Puss in Boots: The Last Wish (dir. Joel Crawford)
I saw Puss in Boots: The Last Wish as a way to get my girlfriend to go to the theater with me and it ended up being the absolute biggest surprise of my year. Instead of simply depending on the now two-decade-old standards of the Shrek franchise from which it sprung, Puss in Boots uses anime-like (a lot of that going around) action, Spanish-influenced music and production design, and storybook characters to create something that oddly feels like an homage to movie star legend Antonio Banderas.
Unconvinced? Perhaps you are a grown adult who has been stretched too far by my other two animation picks on this list. To separate it from the pack, I will do something I have not done for any of these other movies; I will spoil it. Spoilers: Puss in Boots; The Last Wish is about the main character’s fear of the literal manifestation of death and the arrogance that comes with that fear. Knowing that, if you still don’t want to see this character actually cross blades with death himself, then we have very different ideas of what makes fun moviegoing.
Smile (dir. Parker Finn)
After witnessing a suicide, a fearful doctor finds herself haunted by a supernatural force wearing a terrifying grin. Although many individual films in the soup are good, I hate that the aesthetic of A24 horror, pushed by admittedly talented auteurs like Ari Aster and Ti West, has reduced the genre to slow-crawling movies afraid to dip their toe into simple scariness for fear of not being taken seriously. When I wrote about Smile, the feeling that so delighted and compelled me was that, although it copied the same themes as many of those movies (namely female-focused trauma), this film was deceptively smart behind its rather simple, classical expression. The metaphor was clear, the ideas new but basically showcase, and the filmmaking was, overall, terrifying. This was a banner year for horror with something to add to the conversation, likely because most people don’t go to non-horror, non-superhero movies anyway; if someone wants to get a message out there through film, they have to convey how horrifying the people who don’t agree with that message are, or else (in this case) have you pity those afflicted by not dealing with what the filmmakers consider an issue.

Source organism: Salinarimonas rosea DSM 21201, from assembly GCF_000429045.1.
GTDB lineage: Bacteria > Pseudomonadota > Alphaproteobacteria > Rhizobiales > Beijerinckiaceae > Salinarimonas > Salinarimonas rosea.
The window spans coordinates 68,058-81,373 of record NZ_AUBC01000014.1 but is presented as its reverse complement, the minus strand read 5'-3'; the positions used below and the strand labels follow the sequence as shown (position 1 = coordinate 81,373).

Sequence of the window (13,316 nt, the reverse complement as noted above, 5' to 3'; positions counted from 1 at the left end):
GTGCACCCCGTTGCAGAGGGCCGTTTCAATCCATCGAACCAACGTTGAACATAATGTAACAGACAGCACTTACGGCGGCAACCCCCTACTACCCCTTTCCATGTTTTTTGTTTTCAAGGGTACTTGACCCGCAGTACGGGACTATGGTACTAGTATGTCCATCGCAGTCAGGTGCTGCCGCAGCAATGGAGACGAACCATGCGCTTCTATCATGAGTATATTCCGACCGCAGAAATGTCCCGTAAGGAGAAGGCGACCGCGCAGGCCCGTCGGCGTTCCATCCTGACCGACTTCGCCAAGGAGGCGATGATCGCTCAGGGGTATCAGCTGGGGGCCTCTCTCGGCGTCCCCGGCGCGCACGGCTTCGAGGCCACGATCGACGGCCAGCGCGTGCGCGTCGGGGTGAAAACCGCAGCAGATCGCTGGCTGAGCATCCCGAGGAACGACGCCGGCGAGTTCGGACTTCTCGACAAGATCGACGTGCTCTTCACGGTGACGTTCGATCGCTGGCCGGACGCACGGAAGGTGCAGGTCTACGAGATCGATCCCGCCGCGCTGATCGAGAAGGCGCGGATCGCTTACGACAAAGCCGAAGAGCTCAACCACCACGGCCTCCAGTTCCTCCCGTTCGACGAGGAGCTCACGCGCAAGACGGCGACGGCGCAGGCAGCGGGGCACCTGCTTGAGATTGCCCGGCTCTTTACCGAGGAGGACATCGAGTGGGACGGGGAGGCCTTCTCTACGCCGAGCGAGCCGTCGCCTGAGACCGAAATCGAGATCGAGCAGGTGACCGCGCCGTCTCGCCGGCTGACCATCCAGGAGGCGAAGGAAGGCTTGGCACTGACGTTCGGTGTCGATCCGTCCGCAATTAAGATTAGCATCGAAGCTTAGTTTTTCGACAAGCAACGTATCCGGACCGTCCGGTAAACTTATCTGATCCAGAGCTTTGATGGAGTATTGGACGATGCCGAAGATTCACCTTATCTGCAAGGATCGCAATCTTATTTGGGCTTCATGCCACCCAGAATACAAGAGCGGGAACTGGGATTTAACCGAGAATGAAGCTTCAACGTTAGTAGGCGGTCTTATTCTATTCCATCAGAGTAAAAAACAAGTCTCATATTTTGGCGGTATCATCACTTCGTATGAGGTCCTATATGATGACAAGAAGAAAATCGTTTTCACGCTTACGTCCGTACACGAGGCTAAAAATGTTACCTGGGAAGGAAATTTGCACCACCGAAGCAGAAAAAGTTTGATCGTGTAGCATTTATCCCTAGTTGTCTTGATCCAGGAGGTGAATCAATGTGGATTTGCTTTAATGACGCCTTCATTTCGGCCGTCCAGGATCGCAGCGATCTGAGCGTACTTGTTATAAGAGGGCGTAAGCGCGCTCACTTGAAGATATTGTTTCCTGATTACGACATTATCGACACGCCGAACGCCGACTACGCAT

Top Gun: Maverick (dir. Joseph Kosinski)
Lots of sequels on this list! An unexpected treat for the year, Top Gun: Maverick became an unexpected box office juggernaut, owning the summer of 2022 and casting a long shadow upon the blockbusters surrounding it; I may be considered a Marvel fan, but lovers of the MCU will find the gauntlet has been thrown down. Promising (mostly) real thrills rather than computer-generated void, Maverick and Tom Cruise have brought the audience back to late 20th-century filmmaking at its finest, reminding us that we used to go to the movies to see Charlie Chaplin actually endanger his life rather than billion dollar studio bet on surefire odds. If it wasn’t for the aforementioned almost completely CGI blockbuster of the year, the Top Gun sequel would have been the “you need to see it in theaters” experience that should dominate the conversation for years to come in the same breath as every other big-budget action film.